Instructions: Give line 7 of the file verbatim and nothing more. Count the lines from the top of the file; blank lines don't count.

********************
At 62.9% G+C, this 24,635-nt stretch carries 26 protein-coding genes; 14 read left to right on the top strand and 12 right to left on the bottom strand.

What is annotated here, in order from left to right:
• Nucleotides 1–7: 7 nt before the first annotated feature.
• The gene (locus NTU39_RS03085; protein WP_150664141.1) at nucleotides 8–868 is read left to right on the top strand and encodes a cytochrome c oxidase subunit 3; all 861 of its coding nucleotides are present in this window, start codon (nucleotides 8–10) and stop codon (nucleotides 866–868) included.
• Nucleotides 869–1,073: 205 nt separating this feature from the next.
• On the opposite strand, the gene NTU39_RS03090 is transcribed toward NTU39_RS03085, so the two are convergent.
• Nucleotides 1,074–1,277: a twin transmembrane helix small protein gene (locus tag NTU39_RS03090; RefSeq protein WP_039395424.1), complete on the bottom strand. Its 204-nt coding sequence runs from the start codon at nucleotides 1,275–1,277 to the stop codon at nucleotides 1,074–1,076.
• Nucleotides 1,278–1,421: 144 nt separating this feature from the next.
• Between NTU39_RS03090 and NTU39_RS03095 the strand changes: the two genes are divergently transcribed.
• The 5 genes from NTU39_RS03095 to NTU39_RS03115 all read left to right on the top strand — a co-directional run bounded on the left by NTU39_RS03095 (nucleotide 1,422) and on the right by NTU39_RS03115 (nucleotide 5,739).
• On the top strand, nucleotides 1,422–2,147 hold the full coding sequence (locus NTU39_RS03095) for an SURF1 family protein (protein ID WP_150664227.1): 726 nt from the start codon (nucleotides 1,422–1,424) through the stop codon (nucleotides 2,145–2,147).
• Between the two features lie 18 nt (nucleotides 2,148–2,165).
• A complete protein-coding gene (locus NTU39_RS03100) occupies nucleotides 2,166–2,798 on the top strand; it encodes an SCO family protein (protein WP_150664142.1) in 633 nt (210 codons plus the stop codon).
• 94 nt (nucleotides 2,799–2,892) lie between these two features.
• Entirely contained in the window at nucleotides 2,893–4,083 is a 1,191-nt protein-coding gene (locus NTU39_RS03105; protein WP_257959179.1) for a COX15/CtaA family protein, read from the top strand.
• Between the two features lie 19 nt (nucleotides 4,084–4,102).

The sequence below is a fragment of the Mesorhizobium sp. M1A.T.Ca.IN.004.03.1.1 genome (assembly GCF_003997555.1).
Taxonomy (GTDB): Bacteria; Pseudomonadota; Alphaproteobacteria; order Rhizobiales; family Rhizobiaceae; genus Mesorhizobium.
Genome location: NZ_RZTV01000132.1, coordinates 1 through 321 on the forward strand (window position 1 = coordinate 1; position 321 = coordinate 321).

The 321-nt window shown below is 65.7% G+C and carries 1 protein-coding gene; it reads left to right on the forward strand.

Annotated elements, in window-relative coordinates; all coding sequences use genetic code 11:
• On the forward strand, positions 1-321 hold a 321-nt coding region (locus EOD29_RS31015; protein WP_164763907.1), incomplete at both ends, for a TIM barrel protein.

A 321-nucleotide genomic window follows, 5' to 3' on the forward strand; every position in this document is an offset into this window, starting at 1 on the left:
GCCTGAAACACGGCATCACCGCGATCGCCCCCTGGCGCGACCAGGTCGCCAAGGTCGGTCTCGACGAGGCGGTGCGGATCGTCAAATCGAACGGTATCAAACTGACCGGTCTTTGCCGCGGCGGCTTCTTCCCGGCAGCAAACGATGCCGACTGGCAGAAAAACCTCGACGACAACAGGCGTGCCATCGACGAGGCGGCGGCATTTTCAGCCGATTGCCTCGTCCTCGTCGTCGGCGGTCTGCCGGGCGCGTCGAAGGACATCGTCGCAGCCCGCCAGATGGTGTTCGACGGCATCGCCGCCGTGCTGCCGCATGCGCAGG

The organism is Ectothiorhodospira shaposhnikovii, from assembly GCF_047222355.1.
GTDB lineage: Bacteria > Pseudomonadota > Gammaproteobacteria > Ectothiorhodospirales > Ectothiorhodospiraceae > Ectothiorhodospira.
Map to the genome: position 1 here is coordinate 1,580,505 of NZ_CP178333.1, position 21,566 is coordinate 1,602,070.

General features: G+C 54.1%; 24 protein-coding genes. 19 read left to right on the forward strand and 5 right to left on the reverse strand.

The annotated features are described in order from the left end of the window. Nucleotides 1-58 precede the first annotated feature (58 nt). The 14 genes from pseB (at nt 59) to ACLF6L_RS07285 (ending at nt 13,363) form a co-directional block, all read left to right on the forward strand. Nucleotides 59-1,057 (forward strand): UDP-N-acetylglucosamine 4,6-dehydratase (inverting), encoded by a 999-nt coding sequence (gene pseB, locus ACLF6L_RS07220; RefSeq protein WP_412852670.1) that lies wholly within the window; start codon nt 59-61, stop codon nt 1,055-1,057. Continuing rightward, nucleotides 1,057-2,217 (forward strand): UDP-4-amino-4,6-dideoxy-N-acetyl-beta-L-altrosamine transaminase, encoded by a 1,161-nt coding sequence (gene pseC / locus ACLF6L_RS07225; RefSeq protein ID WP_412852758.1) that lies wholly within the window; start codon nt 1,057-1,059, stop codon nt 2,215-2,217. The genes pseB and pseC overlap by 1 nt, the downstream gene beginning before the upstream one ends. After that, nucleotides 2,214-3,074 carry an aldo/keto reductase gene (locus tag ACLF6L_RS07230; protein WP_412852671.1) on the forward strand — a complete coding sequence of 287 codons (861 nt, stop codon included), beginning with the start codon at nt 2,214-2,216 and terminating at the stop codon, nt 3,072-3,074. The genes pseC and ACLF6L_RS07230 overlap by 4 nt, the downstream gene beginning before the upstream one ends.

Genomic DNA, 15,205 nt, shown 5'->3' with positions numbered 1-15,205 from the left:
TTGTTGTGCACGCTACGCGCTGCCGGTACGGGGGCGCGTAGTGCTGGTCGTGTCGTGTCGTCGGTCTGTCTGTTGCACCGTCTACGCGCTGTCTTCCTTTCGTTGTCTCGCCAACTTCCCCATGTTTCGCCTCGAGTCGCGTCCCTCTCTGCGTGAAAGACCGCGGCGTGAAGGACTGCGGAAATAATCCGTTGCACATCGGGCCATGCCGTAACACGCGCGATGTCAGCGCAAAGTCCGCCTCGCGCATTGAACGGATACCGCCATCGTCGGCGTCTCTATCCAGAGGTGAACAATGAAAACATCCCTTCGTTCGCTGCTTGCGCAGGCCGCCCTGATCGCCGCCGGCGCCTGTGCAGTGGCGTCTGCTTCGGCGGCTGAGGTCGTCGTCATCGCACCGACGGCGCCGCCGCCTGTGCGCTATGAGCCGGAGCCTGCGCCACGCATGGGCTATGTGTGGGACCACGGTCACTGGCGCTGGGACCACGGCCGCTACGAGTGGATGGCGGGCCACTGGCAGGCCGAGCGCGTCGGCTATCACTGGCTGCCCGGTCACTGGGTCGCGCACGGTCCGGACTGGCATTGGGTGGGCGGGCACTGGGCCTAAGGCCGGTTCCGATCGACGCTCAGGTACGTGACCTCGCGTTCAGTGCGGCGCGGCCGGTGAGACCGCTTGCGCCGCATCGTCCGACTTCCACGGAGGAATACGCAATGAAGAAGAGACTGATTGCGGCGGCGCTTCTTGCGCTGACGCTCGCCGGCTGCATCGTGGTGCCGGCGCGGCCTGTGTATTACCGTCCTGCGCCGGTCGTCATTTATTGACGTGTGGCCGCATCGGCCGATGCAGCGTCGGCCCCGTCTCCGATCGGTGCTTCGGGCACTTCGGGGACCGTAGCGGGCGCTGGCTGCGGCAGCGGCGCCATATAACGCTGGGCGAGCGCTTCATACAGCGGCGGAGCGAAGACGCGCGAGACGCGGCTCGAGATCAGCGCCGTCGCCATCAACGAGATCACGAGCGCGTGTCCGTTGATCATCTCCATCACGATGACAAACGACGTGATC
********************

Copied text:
• Nucleotides 1,074–1,277: a twin transmembrane helix small protein gene (locus tag NTU39_RS03090; RefSeq protein WP_039395424.1), complete on the bottom strand. Its 204-nt coding sequence runs from the start codon at nucleotides 1,275–1,277 to the stop codon at nucleotides 1,074–1,076.